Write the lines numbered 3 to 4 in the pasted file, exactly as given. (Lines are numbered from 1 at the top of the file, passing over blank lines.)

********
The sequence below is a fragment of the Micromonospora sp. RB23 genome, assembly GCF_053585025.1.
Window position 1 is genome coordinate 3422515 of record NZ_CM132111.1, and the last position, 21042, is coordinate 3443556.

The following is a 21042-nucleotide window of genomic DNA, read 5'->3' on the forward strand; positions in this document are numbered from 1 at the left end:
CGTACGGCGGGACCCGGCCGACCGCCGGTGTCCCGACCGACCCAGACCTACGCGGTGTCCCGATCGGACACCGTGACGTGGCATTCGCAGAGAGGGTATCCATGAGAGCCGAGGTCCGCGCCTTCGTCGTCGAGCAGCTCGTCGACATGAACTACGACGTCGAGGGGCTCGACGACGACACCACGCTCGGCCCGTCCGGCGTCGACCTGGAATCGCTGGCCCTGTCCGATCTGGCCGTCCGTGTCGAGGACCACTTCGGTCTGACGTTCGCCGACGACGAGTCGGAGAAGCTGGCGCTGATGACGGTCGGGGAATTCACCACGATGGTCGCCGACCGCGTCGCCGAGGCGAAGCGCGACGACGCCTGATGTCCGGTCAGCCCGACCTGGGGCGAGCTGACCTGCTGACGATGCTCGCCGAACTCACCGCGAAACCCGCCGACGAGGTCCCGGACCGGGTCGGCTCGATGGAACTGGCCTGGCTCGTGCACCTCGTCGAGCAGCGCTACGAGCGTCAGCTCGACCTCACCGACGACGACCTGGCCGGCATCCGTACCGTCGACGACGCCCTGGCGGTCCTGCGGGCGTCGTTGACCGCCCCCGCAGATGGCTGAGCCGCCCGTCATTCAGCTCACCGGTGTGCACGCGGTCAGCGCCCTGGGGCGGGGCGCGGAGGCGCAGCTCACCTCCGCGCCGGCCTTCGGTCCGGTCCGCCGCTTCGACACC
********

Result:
The following is a 21042-nucleotide window of genomic DNA, read 5'->3' on the forward strand; positions in this document are numbered from 1 at the left end:
CGTACGGCGGGACCCGGCCGACCGCCGGTGTCCCGACCGACCCAGACCTACGCGGTGTCCCGATCGGACACCGTGACGTGGCATTCGCAGAGAGGGTATCCATGAGAGCCGAGGTCCGCGCCTTCGTCGTCGAGCAGCTCGTCGACATGAACTACGACGTCGAGGGGCTCGACGACGACACCACGCTCGGCCCGTCCGGCGTCGACCTGGAATCGCTGGCCCTGTCCGATCTGGCCGTCCGTGTCGAGGACCACTTCGGTCTGACGTTCGCCGACGACGAGTCGGAGAAGCTGGCGCTGATGACGGTCGGGGAATTCACCACGATGGTCGCCGACCGCGTCGCCGAGGCGAAGCGCGACGACGCCTGATGTCCGGTCAGCCCGACCTGGGGCGAGCTGACCTGCTGACGATGCTCGCCGAACTCACCGCGAAACCCGCCGACGAGGTCCCGGACCGGGTCGGCTCGATGGAACTGGCCTGGCTCGTGCACCTCGTCGAGCAGCGCTACGAGCGTCAGCTCGACCTCACCGACGACGACCTGGCCGGCATCCGTACCGTCGACGACGCCCTGGCGGTCCTGCGGGCGTCGTTGACCGCCCCCGCAGATGGCTGAGCCGCCCGTCATTCAGCTCACCGGTGTGCACGCGGTCAGCGCCCTGGGGCGGGGCGCGGAGGCGCAGCTCACCTCCGCGCCGGCCTTCGGTCCGGTCCGCCGCTTCGACACC